… We regularly extend our hand in friendship to the Jewish community in New Zealand, and will continue to do so.

IWCNZ is particularly sensitive to the views represented by the comments towards women. The approach shown is a religious misinterpretation, in our opinion, and we are disappointed that certain religious leaders may encourage this damaging rhetoric.

-Islamic Women’s Council of New Zealand


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It’s a start, weak, but a start, as Susan Devoy denounces Islamic hate preacher

Dame Susan Devoy

Dame Susan Devoy

Susan Devoy has been forced to act, even though it is a weak statement, it is at least a public statement from her:

The Human Rights Commission says an Auckland man’s speeches condemning Jewish people are appalling and have no place in New Zealand.

“We live in one of the most ethnically diverse nations on earth as well as one of the most peaceful: this is because we are a tolerant nation,” said Race Relations Commissioner Dame Susan Devoy.

“This kind of intolerance is not welcome here in any form: Prejudice against Jewish people has no place in New Zealand.” Videos of speeches delivered by Shaykh Dr Mohammad Anwar Sahib at the Manukau mosque have been widely viewed online.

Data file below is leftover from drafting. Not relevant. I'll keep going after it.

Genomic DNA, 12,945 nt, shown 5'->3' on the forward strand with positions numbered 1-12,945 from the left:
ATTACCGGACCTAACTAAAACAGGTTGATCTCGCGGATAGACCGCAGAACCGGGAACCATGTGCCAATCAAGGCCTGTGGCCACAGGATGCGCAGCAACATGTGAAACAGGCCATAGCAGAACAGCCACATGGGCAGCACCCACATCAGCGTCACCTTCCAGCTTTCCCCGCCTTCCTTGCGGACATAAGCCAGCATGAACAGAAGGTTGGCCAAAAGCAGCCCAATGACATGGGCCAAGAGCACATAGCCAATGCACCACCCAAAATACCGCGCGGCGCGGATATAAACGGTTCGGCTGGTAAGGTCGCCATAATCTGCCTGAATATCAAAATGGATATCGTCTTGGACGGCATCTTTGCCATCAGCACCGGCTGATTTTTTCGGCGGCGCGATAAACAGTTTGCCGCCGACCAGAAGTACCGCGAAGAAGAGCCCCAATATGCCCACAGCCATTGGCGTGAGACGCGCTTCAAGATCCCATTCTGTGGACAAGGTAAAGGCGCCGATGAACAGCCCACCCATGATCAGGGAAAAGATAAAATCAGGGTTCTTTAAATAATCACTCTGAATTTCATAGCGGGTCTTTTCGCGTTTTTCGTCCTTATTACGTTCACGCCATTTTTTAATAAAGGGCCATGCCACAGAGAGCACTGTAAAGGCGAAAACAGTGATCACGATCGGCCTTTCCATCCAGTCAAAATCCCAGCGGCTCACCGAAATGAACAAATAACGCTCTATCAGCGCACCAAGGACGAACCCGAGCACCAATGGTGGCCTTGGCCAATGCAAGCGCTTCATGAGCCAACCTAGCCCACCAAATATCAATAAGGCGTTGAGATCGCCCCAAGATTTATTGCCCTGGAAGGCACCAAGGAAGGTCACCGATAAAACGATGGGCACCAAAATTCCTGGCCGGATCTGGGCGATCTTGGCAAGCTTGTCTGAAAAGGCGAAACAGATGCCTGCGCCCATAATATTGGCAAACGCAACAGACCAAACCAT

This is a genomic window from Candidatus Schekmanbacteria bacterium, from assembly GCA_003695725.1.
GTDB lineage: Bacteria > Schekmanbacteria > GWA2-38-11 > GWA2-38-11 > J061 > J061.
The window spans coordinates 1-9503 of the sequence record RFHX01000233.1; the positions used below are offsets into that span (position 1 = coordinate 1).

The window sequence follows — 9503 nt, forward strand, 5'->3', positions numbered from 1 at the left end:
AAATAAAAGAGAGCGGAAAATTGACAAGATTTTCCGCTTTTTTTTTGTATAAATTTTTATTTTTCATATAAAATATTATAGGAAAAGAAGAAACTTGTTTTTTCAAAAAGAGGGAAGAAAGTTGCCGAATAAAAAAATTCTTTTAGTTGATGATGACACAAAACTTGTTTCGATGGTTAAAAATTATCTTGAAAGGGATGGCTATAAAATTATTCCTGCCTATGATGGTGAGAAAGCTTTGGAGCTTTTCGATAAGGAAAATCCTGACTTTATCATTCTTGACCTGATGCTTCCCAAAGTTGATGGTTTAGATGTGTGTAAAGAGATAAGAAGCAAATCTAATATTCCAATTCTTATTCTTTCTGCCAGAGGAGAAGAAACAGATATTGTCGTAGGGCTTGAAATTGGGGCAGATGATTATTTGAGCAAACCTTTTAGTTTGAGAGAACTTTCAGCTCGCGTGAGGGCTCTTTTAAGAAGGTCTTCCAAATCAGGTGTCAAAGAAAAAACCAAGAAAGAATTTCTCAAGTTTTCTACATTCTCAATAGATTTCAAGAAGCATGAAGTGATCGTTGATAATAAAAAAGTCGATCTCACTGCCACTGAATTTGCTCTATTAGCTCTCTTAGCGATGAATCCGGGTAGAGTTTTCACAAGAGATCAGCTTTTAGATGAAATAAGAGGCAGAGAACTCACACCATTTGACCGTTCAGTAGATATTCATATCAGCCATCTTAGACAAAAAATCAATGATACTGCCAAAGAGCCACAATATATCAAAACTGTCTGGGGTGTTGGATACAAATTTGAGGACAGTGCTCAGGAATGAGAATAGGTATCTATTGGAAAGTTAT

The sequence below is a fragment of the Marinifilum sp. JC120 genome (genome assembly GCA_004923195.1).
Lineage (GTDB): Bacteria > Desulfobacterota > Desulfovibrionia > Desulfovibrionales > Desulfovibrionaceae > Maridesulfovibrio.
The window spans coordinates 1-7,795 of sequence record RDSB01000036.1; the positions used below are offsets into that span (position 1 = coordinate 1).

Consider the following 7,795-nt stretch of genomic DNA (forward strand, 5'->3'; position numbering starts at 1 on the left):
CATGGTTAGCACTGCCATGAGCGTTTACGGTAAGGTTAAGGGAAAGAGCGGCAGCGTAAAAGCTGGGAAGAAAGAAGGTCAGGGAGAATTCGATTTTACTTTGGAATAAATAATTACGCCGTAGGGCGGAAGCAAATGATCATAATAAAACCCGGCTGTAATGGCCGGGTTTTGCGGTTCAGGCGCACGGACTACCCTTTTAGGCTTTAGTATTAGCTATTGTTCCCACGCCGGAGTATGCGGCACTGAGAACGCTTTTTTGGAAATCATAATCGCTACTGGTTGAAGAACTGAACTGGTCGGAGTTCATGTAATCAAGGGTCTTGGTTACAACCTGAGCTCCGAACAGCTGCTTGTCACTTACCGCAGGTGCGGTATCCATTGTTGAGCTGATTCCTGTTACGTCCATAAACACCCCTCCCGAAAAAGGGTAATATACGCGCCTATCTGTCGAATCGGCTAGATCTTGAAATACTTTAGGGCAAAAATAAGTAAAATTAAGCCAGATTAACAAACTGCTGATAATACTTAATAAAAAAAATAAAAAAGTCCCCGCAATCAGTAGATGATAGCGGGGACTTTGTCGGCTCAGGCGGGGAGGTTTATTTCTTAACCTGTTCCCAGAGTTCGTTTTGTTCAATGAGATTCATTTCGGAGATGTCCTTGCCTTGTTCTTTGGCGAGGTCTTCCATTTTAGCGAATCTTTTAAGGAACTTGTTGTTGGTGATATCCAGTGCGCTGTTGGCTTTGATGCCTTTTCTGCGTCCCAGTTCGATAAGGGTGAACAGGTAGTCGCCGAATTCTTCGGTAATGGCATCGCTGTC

“We urge Kiwis to recognise that these are the views of a single person and are not held by every single Muslim New Zealander, however questions need to be answered,” said Dame Susan.   Read more »

The Australian and Cartoonist Bill Leak fight back against Aussie HRC

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In Australia, The Australian and their cartoonist Bill Leak are under investigation for the cartoon shown above.

The same thing happened here in New Zealand. The publisher was Whale Oil Beef Hooked and the cartoonist was Boomslang. Fortunately our Human Rights Commission is a toothless organisation and I simply ignored their bleating and that of the complainants.

The Australian and Bill Leak are fighting back against the Human Rights Commission.

Lawyers for cartoonist Bill Leak and The Australian have accused the Human Rights Commission of outright bias and warned of legal action to restrain the federal body and its head, Gillian Triggs, from investigating a drawing.

The newspaper yesterday ­issued its formal legal response to the commission after The ­Australian and Leak were put on notice that they were being ­investigated for alleged “racial hatred under the Racial Discrimination Act” for a cartoon ­depicting the neglect of indig­enous children by their parents.

The lawyers for Leak and the newspaper state that, if necessary, they will produce evidence to ­establish the August 4 cartoon was drawn in good faith and did not breach section 18C, and that indigenous people would ­testify they were not “offended, insulted, humiliated or intimidated” by it.